When selecting materials for the children in your program, the choices you make shape how the children work, play, explore and learn. Choosing materials that reflect children’s cultures, home languages, and even disabilities promotes respect for diversity. Filling your environment with materials that reflect who they are also creates a sense of belonging and acceptance for children. Additionally, diverse materials can encourage curiosity and discussion, enabling other children to learn more about those around them.

How to Begin

The easiest approach to incorporating your children’s cultures and home languages is to engage with their families for ideas. Family members are one of the most important resources for you and they should be encouraged to share information about their traditions and values.

When determining the best way to incorporate a healthy respect for diversity in your child care setting, think of it from two different perspectives.


Like a mirror, we want our learning environments to reflect the children in our care. Children want to see themselves reflected in their environments. Here are some ideas that can act as a mirror for the children under your care:

  • Display family photos with the children displayed to share.
  • Provide books, dolls, and pictures that look like the children in your care.
  • Incorporate familiar items from the children’s homes that may be unique or a necessity for their comfort.


We want our environment to be a window that serves as a way for children to learn about what is different or new to them. We want to expand their cultural knowledge and focus on correcting any misconceptions or stereotypes that could be present. This will promote their acceptance for others who are different from them. This can be done by:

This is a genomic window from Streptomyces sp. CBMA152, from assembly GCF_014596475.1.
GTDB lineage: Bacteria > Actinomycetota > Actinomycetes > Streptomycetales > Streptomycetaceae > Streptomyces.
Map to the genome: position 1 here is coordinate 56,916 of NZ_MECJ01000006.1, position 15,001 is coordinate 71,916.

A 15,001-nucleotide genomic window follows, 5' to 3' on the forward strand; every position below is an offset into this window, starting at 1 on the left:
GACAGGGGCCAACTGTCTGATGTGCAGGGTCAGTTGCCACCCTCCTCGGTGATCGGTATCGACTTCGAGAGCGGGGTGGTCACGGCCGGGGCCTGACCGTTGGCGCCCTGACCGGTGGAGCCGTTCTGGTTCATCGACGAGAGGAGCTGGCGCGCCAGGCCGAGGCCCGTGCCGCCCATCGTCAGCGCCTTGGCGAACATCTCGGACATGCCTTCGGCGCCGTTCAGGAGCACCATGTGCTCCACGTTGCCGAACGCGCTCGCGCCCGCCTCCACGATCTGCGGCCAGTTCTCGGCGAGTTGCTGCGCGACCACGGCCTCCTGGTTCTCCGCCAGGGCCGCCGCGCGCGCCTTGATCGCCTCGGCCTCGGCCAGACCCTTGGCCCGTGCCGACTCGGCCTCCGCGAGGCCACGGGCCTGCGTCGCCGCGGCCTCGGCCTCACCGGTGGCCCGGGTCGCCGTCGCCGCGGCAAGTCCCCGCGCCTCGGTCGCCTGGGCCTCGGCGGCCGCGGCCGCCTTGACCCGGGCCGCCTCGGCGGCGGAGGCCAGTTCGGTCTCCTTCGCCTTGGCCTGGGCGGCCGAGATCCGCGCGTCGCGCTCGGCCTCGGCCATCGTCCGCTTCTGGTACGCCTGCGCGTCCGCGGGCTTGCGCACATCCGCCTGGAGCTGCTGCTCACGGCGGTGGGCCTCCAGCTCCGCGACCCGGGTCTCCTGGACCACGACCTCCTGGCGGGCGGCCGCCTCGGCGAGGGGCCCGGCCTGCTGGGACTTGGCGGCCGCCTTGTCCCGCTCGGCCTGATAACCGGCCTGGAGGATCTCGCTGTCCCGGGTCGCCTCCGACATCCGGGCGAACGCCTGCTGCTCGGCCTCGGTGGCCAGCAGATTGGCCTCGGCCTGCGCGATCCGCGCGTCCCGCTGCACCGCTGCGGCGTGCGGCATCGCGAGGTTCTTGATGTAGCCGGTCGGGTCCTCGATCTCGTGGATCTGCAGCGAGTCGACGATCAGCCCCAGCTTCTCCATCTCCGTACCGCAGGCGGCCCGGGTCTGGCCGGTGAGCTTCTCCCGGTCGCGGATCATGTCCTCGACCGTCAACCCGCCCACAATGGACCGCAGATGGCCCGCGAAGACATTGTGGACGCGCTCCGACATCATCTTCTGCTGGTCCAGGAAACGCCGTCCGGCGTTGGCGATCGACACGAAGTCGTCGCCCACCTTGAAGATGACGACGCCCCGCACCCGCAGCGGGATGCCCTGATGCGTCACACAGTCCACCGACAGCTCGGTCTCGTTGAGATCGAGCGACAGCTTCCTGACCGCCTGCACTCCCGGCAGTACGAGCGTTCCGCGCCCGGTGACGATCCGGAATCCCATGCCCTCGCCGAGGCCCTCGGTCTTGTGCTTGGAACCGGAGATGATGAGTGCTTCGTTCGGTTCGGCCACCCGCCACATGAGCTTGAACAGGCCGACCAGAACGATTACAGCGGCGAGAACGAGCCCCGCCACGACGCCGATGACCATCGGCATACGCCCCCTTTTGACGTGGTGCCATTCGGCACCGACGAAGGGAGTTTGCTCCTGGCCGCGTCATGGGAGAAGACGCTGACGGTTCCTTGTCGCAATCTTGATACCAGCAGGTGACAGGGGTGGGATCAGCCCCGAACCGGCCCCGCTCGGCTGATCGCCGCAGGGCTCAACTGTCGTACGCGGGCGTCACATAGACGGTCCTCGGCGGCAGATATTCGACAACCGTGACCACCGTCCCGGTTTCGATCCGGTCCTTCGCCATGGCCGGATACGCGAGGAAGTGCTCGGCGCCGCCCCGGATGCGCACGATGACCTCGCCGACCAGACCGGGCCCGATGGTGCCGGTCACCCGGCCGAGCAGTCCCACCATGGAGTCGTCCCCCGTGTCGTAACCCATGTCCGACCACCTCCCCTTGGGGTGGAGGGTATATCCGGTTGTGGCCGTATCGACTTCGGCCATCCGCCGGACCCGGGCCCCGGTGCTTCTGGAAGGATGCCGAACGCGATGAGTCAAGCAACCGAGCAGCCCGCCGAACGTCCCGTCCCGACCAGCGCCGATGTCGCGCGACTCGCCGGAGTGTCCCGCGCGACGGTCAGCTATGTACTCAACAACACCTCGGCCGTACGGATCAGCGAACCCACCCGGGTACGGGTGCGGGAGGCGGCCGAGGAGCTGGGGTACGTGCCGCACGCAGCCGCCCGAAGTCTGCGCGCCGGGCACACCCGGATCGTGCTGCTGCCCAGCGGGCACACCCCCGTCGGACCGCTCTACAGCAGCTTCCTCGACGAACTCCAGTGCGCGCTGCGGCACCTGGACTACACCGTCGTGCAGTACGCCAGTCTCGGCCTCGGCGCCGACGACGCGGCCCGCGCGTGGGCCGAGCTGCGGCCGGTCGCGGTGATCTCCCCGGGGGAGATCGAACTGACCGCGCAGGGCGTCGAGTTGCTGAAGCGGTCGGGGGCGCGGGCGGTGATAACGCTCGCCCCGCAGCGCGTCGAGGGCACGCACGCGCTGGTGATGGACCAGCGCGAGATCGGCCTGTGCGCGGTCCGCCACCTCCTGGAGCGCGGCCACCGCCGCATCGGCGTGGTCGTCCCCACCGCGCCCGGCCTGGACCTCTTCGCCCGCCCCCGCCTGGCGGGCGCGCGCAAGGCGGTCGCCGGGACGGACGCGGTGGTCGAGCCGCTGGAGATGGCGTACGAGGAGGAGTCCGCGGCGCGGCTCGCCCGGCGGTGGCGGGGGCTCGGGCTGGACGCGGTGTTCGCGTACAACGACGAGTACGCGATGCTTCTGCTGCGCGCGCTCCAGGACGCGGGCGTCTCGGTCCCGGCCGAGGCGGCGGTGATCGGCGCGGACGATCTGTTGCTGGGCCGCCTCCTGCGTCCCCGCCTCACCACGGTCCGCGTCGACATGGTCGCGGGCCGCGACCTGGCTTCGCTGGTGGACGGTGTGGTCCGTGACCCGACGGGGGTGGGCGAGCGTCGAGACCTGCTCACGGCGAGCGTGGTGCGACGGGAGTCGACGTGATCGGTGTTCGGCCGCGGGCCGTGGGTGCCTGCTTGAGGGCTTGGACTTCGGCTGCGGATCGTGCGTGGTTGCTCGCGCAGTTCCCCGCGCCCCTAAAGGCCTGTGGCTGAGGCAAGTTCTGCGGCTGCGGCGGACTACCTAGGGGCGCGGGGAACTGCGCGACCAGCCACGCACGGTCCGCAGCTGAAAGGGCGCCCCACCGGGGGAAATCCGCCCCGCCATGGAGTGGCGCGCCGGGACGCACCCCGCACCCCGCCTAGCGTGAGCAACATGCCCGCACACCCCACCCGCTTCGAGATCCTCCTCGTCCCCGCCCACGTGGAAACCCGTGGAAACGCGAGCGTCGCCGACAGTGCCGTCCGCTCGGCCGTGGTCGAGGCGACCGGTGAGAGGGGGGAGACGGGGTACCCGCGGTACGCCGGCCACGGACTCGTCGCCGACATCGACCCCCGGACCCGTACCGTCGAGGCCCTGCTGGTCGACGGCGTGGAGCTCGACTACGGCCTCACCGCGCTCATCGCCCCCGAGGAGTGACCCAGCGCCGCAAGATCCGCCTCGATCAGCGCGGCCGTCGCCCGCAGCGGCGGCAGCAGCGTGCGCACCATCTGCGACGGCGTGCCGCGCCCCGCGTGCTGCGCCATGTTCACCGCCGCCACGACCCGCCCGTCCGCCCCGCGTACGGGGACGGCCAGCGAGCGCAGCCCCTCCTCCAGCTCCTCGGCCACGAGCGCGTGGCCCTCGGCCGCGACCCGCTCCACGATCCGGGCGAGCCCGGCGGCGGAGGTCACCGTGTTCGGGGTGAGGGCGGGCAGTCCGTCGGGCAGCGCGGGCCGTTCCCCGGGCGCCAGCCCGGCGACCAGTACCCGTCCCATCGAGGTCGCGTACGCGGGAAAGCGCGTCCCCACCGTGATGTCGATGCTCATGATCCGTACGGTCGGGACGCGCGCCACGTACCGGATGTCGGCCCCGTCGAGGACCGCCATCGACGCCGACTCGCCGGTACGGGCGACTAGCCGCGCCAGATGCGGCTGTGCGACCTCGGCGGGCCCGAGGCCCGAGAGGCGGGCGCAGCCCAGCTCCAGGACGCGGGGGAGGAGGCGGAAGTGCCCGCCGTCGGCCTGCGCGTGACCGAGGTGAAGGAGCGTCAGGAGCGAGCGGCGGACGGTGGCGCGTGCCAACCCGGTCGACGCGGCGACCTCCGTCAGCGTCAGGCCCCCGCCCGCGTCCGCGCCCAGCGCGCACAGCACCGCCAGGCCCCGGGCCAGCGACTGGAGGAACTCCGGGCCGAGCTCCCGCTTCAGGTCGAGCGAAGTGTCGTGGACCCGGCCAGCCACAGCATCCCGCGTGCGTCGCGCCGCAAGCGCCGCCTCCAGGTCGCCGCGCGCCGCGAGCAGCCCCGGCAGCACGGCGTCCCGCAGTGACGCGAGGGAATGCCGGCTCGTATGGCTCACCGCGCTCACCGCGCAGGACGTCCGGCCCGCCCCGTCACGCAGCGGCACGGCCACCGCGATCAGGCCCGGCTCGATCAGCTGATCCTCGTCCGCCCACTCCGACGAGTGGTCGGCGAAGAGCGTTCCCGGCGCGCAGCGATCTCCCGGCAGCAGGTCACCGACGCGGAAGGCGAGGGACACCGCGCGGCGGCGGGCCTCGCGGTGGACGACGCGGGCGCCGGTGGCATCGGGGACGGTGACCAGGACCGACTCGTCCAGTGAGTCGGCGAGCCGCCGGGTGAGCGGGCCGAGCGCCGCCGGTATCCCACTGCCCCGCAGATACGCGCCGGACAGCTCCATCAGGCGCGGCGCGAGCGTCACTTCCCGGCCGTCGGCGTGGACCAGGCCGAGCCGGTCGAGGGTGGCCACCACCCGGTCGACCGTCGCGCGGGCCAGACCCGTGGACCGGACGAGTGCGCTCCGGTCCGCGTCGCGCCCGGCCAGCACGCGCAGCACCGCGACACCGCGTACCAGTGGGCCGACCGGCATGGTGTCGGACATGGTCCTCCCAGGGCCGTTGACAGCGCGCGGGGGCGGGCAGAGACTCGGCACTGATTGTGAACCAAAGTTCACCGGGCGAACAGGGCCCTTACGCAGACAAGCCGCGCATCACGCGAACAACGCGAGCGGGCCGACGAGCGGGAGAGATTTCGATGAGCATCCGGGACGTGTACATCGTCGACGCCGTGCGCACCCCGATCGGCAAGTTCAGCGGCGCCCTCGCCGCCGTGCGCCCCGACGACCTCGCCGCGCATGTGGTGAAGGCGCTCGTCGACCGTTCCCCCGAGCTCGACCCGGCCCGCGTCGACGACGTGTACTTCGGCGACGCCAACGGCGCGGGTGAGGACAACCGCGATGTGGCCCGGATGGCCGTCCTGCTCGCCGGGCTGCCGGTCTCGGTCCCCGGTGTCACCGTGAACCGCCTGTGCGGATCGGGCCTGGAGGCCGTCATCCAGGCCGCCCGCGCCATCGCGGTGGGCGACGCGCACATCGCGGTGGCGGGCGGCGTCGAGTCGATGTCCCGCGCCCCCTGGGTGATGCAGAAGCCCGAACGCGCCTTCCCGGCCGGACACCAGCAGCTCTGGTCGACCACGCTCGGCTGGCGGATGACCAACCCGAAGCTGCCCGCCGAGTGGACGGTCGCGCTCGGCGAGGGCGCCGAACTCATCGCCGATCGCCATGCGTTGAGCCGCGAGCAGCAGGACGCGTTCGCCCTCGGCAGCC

• Displaying photos, books, and dolls that do NOT look like the children in your care.
  • Labeling items in different languages (even consider braille!).
  • Introducing new music, games, or food that are unfamiliar. Think of special guests you can invite to share with the children.
  • Inviting families to join together for an event focused on diversity that includes information about different cultures or disabilities. This could be an event that is tied to a “Book and Resource Fair” or midday fun event like a “Lunch and Learn.”

Remember: All children have diverse backgrounds, traditions and abilities. Sharing unique materials with the children in your care promotes understanding and acceptance of the differences within your program.